But as I said in February, the little ISPs who must pay for their bandwidth really do make razor thin margins. I’ve worked for 3 dialup/DSL/ISDN/webhost/etc ISPs and they all operated under the same constraints. The big ISP/networks do not pay for bandwidth. They facilitate it. But they also bill and credit each other for bandwidth at a rate high enough to hurt the little ISPs but not high enough to trigger a round of regulation.

        • I agree that small independent ISPs and wireless ISPs are hammered with wholesale bandwidth costs. There is so much abuse in wholesale access, it could be run by the Sopranos. That is why I try and cut smaller players some slack.

          Decommissioning the landline network has the side benefit of eliminating any legacy requirements that force big telecoms to sell wholesale access to smaller players. Cable already has the right to block competitor access thanks to the industry-smooching GOP-controlled FCC during the Bush Administration (good ole Michael Powell, now the head lobbyist for the cable industry).

          • txpatriot says:

            Phillip writes: “Cable already has the right to block competitor access thanks to the industry-smooching GOP-controlled FCC during the Bush Administration (good ole Michael Powell, now the head lobbyist for the cable industry).”

            Phillip, that’s not correct and I think you let your anti-Telco and anti-Republican rhetoric get ahead of you.

            It was SCOTUS in Brand-X that labeled cable modem service an information service (Title I) and therefore not subject to the line-sharing and resale provisions of telecommunications services (Title II). I’ll grant you the FCC filed briefs in support of that position, and later on it was the FCC that decided to reclassify DSL (clearly a Title II service) as a Title I service in order to put telcos on an equal footing with cable.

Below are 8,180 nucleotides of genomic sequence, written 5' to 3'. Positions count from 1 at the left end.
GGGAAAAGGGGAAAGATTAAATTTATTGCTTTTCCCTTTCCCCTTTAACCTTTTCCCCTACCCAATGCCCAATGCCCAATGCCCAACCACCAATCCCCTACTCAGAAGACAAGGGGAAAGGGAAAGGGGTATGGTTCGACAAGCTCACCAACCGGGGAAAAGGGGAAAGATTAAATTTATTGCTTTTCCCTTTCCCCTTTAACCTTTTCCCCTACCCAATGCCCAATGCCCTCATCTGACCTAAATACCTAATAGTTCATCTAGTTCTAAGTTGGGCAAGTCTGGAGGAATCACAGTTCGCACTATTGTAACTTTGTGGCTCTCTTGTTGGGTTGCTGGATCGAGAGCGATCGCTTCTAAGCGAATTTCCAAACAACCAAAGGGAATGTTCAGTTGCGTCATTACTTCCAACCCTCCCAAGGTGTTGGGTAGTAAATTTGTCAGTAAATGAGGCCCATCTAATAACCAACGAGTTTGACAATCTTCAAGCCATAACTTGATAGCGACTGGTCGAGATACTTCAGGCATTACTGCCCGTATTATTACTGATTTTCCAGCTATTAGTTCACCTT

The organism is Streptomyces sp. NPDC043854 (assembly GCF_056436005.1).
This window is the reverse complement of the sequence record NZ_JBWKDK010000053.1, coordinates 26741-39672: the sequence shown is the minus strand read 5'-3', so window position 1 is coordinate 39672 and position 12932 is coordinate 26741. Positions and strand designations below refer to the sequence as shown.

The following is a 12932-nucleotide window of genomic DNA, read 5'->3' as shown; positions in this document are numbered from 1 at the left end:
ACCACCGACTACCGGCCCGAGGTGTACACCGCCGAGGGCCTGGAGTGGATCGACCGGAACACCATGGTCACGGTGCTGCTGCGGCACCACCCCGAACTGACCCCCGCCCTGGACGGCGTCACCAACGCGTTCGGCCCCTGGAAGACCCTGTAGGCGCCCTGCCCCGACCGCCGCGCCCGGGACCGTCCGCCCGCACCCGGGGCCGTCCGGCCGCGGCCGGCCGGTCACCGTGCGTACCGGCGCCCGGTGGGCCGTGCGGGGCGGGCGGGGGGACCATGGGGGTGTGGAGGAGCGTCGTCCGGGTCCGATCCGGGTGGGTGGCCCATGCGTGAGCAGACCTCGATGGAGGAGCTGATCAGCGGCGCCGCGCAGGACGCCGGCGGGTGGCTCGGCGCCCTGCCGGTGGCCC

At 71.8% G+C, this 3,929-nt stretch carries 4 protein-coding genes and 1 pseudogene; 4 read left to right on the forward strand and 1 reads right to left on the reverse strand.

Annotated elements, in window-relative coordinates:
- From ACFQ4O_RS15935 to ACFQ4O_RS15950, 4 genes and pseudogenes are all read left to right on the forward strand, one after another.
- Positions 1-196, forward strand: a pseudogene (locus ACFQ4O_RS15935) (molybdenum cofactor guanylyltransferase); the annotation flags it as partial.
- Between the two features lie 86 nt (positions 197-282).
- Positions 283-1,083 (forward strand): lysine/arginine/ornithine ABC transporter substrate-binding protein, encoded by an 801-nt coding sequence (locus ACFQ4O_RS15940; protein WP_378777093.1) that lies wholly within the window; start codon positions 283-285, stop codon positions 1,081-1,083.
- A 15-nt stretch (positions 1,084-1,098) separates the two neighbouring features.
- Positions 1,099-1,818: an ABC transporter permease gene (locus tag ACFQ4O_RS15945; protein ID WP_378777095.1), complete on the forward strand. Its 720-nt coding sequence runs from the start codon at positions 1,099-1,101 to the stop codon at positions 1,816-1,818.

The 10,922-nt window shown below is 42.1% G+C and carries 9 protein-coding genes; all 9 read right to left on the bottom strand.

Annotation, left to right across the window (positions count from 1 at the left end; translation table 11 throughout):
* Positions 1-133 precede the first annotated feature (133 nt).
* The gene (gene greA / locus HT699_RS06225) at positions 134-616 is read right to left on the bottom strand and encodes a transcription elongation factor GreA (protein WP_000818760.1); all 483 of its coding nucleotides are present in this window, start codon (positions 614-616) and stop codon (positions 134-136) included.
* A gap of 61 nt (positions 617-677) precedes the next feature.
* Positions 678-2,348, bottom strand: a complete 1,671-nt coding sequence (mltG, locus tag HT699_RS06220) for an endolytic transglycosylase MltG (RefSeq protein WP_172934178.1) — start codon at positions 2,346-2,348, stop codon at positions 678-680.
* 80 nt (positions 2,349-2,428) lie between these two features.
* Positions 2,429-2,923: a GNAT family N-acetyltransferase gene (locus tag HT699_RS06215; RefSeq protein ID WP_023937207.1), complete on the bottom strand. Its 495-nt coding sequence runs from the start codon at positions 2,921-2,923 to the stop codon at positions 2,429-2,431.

I think the FCC made a serious error by not siding with Brand-X to force cable systems into a “open” architecture similar to how telcos were at the time ordered to “line-share” or resell their wholesale DSL service.

            But the original decision came from the courts, not the FCC. In SCOTUS’ defense, the lower courts decided the issue because the FCC dawdled, and to this day, the FCC STILL has not decided the issue once-and-for-all.

      • It is even simpler than that. The creative accounting that generates the 2% figure takes the construction costs of the cable or telco plant originally built 20, 30, or even more years earlier and loads it entirely on the broadband product, as if the phone and cable company offered nothing else for the years before they sold broadband. When they throw all of the CapEx on this single service, they can erode away profits faster than Hollywood accountants bleed dry any royalty payments based on net profit or revenue minus expenses.

        The truth is, the infrastructure was largely paid off from the extortion-like cable TV pricing of the 80s and 90s and telco rate increases approved by state regulators back in the 90s and early 2000s that were ostensibly to pay for fiber upgrades for one and all.

        Cable broadband is dirt cheap to provide on infrastructure that only needs ancillary and eminently affordable equipment upgrades (particularly considering the price they charge for the service). Telco broadband is primarily DSL which runs over standard copper voice lines.

        AT&T U-verse and Verizon FiOS may have a slightly better case because there are fiber upgrades (fiber to neighborhood to AT&T, fiber to premises for FiOS), but they are manageable and both won rate increases (especially Verizon which promised near 100% fiber for states like NJ in return for those rate hikes — the money was diverted to wireless instead.)